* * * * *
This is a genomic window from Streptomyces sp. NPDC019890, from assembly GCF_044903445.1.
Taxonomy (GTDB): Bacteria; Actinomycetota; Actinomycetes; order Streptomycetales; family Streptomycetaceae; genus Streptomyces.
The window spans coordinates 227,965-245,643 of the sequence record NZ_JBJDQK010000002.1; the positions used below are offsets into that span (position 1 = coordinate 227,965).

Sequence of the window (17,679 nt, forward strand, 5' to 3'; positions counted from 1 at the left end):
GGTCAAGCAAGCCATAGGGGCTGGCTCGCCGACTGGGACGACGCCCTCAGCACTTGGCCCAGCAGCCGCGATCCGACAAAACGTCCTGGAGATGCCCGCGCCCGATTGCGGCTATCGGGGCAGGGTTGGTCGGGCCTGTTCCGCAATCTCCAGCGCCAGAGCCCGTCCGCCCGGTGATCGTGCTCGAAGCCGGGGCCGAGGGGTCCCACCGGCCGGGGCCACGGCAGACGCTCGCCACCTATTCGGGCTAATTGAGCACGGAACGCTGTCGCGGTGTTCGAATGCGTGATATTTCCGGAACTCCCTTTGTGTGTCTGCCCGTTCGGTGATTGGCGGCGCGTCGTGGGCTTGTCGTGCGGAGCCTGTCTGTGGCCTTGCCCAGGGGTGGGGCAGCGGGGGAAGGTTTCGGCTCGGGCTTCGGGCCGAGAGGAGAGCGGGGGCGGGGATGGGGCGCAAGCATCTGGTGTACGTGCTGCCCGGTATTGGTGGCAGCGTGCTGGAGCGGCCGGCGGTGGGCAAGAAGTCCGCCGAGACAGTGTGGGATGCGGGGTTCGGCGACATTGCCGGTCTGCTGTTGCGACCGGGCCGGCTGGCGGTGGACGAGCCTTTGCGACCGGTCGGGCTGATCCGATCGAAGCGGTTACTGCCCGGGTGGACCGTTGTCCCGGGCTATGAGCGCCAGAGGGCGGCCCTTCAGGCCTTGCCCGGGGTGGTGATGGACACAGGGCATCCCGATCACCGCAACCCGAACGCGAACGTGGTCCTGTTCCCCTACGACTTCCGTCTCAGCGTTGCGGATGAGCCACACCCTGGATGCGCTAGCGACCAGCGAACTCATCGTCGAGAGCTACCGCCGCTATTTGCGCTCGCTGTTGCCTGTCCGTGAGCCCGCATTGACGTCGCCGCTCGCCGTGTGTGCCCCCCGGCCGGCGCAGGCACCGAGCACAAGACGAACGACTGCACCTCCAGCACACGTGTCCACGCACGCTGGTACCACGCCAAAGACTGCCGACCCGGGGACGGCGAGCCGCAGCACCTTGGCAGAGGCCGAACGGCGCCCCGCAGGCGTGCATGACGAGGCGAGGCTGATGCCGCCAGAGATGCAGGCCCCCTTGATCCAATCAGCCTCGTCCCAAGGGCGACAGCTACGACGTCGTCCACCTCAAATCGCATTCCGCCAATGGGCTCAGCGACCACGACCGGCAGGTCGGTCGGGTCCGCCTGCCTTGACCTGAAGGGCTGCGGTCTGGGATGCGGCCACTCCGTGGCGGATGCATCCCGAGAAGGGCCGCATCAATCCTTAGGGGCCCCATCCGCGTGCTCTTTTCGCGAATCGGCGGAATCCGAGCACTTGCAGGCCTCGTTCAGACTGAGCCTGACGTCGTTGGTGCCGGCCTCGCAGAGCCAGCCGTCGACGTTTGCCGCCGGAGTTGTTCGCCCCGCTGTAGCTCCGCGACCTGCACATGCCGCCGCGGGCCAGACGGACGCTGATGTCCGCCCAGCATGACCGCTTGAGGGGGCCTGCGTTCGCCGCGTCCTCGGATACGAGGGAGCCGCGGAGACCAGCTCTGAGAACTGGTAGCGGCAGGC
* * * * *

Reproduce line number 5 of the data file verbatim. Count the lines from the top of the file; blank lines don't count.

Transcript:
GGTCAAGCAAGCCATAGGGGCTGGCTCGCCGACTGGGACGACGCCCTCAGCACTTGGCCCAGCAGCCGCGATCCGACAAAACGTCCTGGAGATGCCCGCGCCCGATTGCGGCTATCGGGGCAGGGTTGGTCGGGCCTGTTCCGCAATCTCCAGCGCCAGAGCCCGTCCGCCCGGTGATCGTGCTCGAAGCCGGGGCCGAGGGGTCCCACCGGCCGGGGCCACGGCAGACGCTCGCCACCTATTCGGGCTAATTGAGCACGGAACGCTGTCGCGGTGTTCGAATGCGTGATATTTCCGGAACTCCCTTTGTGTGTCTGCCCGTTCGGTGATTGGCGGCGCGTCGTGGGCTTGTCGTGCGGAGCCTGTCTGTGGCCTTGCCCAGGGGTGGGGCAGCGGGGGAAGGTTTCGGCTCGGGCTTCGGGCCGAGAGGAGAGCGGGGGCGGGGATGGGGCGCAAGCATCTGGTGTACGTGCTGCCCGGTATTGGTGGCAGCGTGCTGGAGCGGCCGGCGGTGGGCAAGAAGTCCGCCGAGACAGTGTGGGATGCGGGGTTCGGCGACATTGCCGGTCTGCTGTTGCGACCGGGCCGGCTGGCGGTGGACGAGCCTTTGCGACCGGTCGGGCTGATCCGATCGAAGCGGTTACTGCCCGGGTGGACCGTTGTCCCGGGCTATGAGCGCCAGAGGGCGGCCCTTCAGGCCTTGCCCGGGGTGGTGATGGACACAGGGCATCCCGATCACCGCAACCCGAACGCGAACGTGGTCCTGTTCCCCTACGACTTCCGTCTCAGCGTTGCGGATGAGCCACACCCTGGATGCGCTAGCGACCAGCGAACTCATCGTCGAGAGCTACCGCCGCTATTTGCGCTCGCTGTTGCCTGTCCGTGAGCCCGCATTGACGTCGCCGCTCGCCGTGTGTGCCCCCCGGCCGGCGCAGGCACCGAGCACAAGACGAACGACTGCACCTCCAGCACACGTGTCCACGCACGCTGGTACCACGCCAAAGACTGCCGACCCGGGGACGGCGAGCCGCAGCACCTTGGCAGAGGCCGAACGGCGCCCCGCAGGCGTGCATGACGAGGCGAGGCTGATGCCGCCAGAGATGCAGGCCCCCTTGATCCAATCAGCCTCGTCCCAAGGGCGACAGCTACGACGTCGTCCACCTCAAATCGCATTCCGCCAATGGGCTCAGCGACCACGACCGGCAGGTCGGTCGGGTCCGCCTGCCTTGACCTGAAGGGCTGCGGTCTGGGATGCGGCCACTCCGTGGCGGATGCATCCCGAGAAGGGCCGCATCAATCCTTAGGGGCCCCATCCGCGTGCTCTTTTCGCGAATCGGCGGAATCCGAGCACTTGCAGGCCTCGTTCAGACTGAGCCTGACGTCGTTGGTGCCGGCCTCGCAGAGCCAGCCGTCGACGTTTGCCGCCGGAGTTGTTCGCCCCGCTGTAGCTCCGCGACCTGCACATGCCGCCGCGGGCCAGACGGACGCTGATGTCCGCCCAGCATGACCGCTTGAGGGGGCCTGCGTTCGCCGCGTCCTCGGATACGAGGGAGCCGCGGAGACCAGCTCTGAGAACTGGTAGCGGCAGGC